“Greece – A Line in the Sand?”

By Bruce Krasting, a former foreign exchange and derivatives trader and hedge fund manager.

On December 10th I raised the possibility of Greece breaking the connection with the Euro. On the likelihood of this black swan type of event happening I said, “This is not a high probability outcome.” A week later the possibility of a realignment of some sort is still remote. But it is a tad closer.

On December 11th Steve Barrow at the Standard Bank, London wrote a piece that raised the issue of both Greece and Ireland doing something with currencies to assist their domestic economies. Steve clearly has more visibility than I do. His thoughts got to the Finance Ministry in Dublin who responded with, “Uniformed comment”. The Greek FM was very clear on the topic. “No chance Greece would leave”.

This is a risky development. The Central Banks have put a line in the sand on this. That is always a mistake. When a CB says, “Such and such will never happen” you are going to get people (like me) saying, “Oh, really?” The very fact that they are saying, “that is rubbish” just fans speculation.

Greek PM Papendreou proposed a cutback in 2010 expenditures to 8.5% of GDP (down from 12.7%) as a way to instill confidence. For me that is, ‘rubbish’. It will not work. If cuts like that are made there will be social consequences. That instability will just fuel the sovereign ‘flight risk’ issue. This problem will not go away with just that proposal on the table.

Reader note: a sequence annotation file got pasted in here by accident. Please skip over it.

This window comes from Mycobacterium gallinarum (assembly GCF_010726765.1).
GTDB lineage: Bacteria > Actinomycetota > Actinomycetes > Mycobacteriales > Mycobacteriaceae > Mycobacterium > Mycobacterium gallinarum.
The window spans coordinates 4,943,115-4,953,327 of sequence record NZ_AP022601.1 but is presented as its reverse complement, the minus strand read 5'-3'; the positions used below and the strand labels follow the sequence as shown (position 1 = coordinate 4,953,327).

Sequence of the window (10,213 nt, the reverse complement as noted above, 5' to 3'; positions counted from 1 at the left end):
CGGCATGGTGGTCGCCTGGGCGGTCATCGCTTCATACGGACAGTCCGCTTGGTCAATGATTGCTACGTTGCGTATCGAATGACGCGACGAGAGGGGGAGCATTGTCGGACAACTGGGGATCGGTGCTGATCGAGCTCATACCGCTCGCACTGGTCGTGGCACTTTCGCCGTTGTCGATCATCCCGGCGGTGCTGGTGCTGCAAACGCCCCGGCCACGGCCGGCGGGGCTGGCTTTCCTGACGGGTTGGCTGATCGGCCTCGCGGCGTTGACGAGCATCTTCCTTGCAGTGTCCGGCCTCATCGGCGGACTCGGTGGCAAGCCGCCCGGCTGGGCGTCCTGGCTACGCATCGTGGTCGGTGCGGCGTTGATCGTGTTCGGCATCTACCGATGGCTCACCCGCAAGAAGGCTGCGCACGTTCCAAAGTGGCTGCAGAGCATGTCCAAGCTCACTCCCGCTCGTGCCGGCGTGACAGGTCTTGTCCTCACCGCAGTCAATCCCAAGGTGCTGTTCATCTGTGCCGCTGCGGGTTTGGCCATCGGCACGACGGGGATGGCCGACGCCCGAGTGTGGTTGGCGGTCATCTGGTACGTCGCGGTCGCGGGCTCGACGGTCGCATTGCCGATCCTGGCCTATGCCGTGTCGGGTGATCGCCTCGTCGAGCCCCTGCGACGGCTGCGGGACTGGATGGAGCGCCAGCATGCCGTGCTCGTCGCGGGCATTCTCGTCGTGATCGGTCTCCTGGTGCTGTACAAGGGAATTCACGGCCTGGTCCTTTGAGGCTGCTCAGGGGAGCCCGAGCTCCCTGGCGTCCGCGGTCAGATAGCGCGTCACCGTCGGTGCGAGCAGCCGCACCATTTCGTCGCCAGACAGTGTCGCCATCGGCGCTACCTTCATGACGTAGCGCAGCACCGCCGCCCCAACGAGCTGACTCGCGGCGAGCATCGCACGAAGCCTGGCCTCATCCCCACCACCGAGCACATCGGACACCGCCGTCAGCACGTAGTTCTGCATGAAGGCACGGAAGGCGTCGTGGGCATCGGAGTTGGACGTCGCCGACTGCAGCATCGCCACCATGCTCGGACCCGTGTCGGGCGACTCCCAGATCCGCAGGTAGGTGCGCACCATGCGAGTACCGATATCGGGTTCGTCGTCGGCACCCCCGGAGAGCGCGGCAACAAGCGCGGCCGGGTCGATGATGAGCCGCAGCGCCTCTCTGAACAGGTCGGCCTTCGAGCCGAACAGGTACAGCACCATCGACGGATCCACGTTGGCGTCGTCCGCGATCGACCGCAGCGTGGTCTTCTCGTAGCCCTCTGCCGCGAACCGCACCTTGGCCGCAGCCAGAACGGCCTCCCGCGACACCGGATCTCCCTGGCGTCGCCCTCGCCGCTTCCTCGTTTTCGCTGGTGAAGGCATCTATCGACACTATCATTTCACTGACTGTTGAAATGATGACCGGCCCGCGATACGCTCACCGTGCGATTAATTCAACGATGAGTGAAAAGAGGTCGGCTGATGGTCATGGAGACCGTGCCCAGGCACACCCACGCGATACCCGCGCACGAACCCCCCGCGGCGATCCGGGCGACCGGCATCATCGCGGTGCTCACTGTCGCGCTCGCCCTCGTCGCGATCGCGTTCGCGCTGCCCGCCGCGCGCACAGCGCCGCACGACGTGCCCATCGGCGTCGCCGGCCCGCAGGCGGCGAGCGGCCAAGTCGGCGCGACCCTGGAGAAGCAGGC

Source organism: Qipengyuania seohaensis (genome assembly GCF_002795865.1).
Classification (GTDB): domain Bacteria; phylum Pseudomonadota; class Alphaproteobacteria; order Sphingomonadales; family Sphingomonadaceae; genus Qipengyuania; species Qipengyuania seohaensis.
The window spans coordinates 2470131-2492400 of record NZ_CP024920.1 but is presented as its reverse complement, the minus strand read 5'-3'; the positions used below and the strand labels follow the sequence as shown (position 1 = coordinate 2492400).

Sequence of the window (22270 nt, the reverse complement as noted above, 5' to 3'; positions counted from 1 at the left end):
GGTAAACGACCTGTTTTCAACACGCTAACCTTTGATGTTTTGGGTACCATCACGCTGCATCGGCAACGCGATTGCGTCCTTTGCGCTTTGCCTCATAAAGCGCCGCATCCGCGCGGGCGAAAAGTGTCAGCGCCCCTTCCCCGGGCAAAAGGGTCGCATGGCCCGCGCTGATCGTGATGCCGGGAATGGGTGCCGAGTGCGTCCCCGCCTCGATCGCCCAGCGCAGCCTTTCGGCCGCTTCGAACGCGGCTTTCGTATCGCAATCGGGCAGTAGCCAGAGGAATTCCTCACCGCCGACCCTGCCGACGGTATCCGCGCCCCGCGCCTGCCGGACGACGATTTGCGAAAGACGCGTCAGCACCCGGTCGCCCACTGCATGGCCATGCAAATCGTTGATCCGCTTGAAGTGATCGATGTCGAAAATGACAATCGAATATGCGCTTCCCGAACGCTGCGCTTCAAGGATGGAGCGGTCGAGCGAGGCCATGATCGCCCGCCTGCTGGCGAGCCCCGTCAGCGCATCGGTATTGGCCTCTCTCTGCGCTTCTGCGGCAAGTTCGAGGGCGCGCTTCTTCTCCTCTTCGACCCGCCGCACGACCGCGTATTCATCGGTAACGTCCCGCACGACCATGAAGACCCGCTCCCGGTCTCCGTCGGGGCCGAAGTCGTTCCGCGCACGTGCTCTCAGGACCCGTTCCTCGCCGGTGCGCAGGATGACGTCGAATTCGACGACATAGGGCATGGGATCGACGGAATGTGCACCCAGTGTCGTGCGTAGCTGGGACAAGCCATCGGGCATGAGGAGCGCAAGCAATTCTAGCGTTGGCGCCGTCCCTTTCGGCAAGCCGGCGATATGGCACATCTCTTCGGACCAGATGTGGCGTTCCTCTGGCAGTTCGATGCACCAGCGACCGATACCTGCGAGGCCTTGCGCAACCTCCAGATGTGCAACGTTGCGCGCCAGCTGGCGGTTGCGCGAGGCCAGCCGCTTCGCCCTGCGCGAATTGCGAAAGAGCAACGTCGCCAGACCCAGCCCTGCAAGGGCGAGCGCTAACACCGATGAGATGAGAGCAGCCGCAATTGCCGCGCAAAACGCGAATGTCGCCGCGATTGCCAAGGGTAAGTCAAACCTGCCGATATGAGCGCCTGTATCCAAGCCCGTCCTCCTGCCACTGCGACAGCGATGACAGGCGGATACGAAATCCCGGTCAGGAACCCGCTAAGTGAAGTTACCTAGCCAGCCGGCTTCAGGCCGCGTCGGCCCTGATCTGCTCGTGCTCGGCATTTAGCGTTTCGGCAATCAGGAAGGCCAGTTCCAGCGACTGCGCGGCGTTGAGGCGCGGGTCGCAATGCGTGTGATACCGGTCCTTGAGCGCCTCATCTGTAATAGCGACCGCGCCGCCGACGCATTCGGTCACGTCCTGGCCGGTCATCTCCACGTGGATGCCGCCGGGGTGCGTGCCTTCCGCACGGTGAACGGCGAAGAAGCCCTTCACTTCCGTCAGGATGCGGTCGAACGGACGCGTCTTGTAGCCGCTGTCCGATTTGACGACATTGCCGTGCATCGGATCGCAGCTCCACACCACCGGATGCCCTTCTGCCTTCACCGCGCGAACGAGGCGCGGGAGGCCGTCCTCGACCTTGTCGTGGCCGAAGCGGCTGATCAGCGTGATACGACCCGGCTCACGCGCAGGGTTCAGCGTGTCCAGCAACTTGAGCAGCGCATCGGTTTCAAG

The Central Banks have drawn a line in the sand for good reason. They do not have a choice. The countries that are at risk have issued mammoth amounts of debt in Euro’s. If some form of two-tiered Euro were the result the cost of revaluing the debt for both the public and private sector would be devastating.

The flip side is that the countries that are suffering have no policy options available to them. They can’t provide a meaningful stimulus because of the Euro link and limitations on budget deficits that the link mandates. At some point this will become untenable. The argument that a two tiered Euro would stimulate both the tourist and industrial economies of Greece, Spain and Ireland (Italy too) becomes compelling.

I don’t see a soft landing. At an extreme where could this go? It leads to global financial instability, it could be very deflationary. Precisely what the global economy does not need. Greece is a bit like Sub Prime. By itself, it truly was containable. But it exposed other weaknesses. If one was looking for something to upset the applecart, Greece could very well be it.

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  1. Hugh

    This raises an important point. People talk about a flight from the dollar, but what this overlooks is that there aren’t a lot of others places it can go. China continues to have its great capacity overhang. Japan is stagnant. The Eurozone is rife with unaddressed problems that are as much political as economic. I am not a goldbug. I think gold is an extraordinarily easy haven for governments to freeze up anytime they want to. In any case, Greece just underlines the weakness in the world economy. It is like the Titanic. Except for the sinking part, it was a great ship.

  2. Trainwreck

    LMAO Greece should worry about being kicked out of the EU. When Germany decides its in it’s best interest to promise Greek debt, then perhaps we should entertain the idea that the USA will promise the debt of Caly, Arizona, Nevada, NY, ect. Maybe, but I doubt it.

    1. Bruce Krasting

      Yes it could be a disaster in the works. Look at the Euro this morning. How much of that price move is a consequence of the S&P decision yesterday to drop Greece to BBB??

      Euro weakness could be the predominant result of the Greece issue. A strong dollar will just kill America.

      Is Greece, by its self, a black swan? No. But it starts and keeps the money moving. If it starts something that extends to Spain Italy Ireland then it will be a black swan.